• Left inventories clean will be an offset in Q4
  • Biggest drivers growth in direct business (margin enhancing) and footwear business (negative impact)
  • Cotton not a significant driver of costs (yet) - smaller as a % of revs - don't expect a negative impact in 2011

SG&A in 2011 given new investments:

  • Targeting modest SG&A leverage in 2011

Basketball Footwear:

  • No shoes shipped in Q3
  • Will take a few years to really start to see market share gains

New Cotton Product:

  • Mostly an allocation program, little bit replenishment on the cotton side
  • From a distribution perspective, no significant changes in 2011 (including cotton product)

Footwear Trends:

  • Have seen good success in outlet channel with footwear
  • Down overall given size of the running launch last year
  • Expect margin profile in 2011 similar to 2010

Reality - Opportunity in Basketball:

  • $1.3Bn market opportunity in US alone
  • Mid-single digit share would get UA to #2 player (target) = ~$60-$75mm annual sales goal

What Mgmt has learned:

  • Emphasis on youth - can't cut out key existing customers from future launches (e.g. running)

What it's doing about it:

  • Taking the time to test and build great product - not rush

Gross Margins in Footwear:

  • Pure leverage on tooling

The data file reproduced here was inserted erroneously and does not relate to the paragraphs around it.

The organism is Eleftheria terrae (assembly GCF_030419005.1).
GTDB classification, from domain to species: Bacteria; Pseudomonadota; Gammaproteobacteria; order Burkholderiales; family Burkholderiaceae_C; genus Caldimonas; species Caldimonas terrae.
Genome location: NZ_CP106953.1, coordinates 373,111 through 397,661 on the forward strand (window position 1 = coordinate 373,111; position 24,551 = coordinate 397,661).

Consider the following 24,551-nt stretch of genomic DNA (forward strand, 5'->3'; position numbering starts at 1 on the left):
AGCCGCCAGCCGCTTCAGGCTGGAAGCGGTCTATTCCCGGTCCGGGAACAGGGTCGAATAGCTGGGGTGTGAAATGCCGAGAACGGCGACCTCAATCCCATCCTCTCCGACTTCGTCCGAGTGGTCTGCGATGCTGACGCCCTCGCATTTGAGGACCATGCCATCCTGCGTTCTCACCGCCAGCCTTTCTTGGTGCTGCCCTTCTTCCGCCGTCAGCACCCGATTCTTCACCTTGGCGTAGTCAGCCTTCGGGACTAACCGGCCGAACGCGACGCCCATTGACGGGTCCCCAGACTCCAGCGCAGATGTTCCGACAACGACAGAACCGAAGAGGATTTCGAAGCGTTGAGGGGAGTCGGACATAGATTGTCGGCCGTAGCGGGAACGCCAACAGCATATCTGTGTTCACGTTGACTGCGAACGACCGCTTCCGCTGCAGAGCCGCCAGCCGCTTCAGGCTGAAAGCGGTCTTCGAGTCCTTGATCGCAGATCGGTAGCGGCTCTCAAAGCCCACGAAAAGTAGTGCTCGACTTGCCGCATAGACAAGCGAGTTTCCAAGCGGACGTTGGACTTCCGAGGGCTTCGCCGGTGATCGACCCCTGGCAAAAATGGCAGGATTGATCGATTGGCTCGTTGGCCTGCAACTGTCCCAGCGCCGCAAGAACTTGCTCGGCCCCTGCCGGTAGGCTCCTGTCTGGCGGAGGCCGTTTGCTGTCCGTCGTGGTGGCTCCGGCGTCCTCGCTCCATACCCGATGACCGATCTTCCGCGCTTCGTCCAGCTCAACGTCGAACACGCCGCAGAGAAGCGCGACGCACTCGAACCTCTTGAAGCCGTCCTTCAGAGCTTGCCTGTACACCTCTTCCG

• Still see ~1000bps+ opportunity overtime
  • Started off with 1 partner 5-years ago, now working with 5-6 partners

Store Growth Plans:

  • Expect another 4 factory house in 4Q
  • ~20 new FH stores in 2011 more front-end loaded
  • No plans for add'l full price retail
  • Pop-up store in NYC in November

Cost Inflation:

  • Good visibility through spring-summer 2011
  • Less than 10% of apparel manufactured in China
  • Footwear realizing cost pressure

Int'l Opportunities:

  • Gaining momentum with Japanese partner growing from $35mm in 2007 to $100mm+ in 2010
  • Expect to have a shop-in-shop up in China over next several months - approaching that market conservatively
    • First full price store in 2011
  • Typically first 5-years about understanding culture and building team (Europe now at that point)
  • Int'l overall up 60% in qtr and 59% YTD
  • Overtime goal see opportunity to build int'l to 50% of revenue base

Retail Store Performance:

  • Made for strategy around 75%-95% industry average, UA well below that
  • Currently around 2x where they were last year

Sourcing:

  • Started footwear business with 1 partner 5-years ago; now working with 6 partners - all in China
  • Recent trip to explore geographical diversification
  • Want to keep concentrated partner base

 

 

 

 

 


Sweden’s Riksbank Preemptively Fights Inflation

Compared to the politically compromised Fed, statements from Sweden’s Riksbank today couldn’t be more sober. In its press release the Bank summarized its move to raise the main repo rate 25 bps to 1.00% as:

 

The Swedish economy is growing rapidly. On the other hand, the strength of the recovery in the United States and Europe remains uncertain.  Inflationary pressures are low in Sweden, but are expected to increase as economic activity strengthens. In order to stabilize inflation close to the target of 2 per cent and attain normal levels of resource utilisation, the repo rate needs to be gradually raised. The Executive Board of the Riksbank has therefore decided to raise the repo rate 0.25 of a percentage point to 1.0 per cent. However, due to the weak developments overseas, it is not deemed that the repo rate needs to be raised so much in the coming years.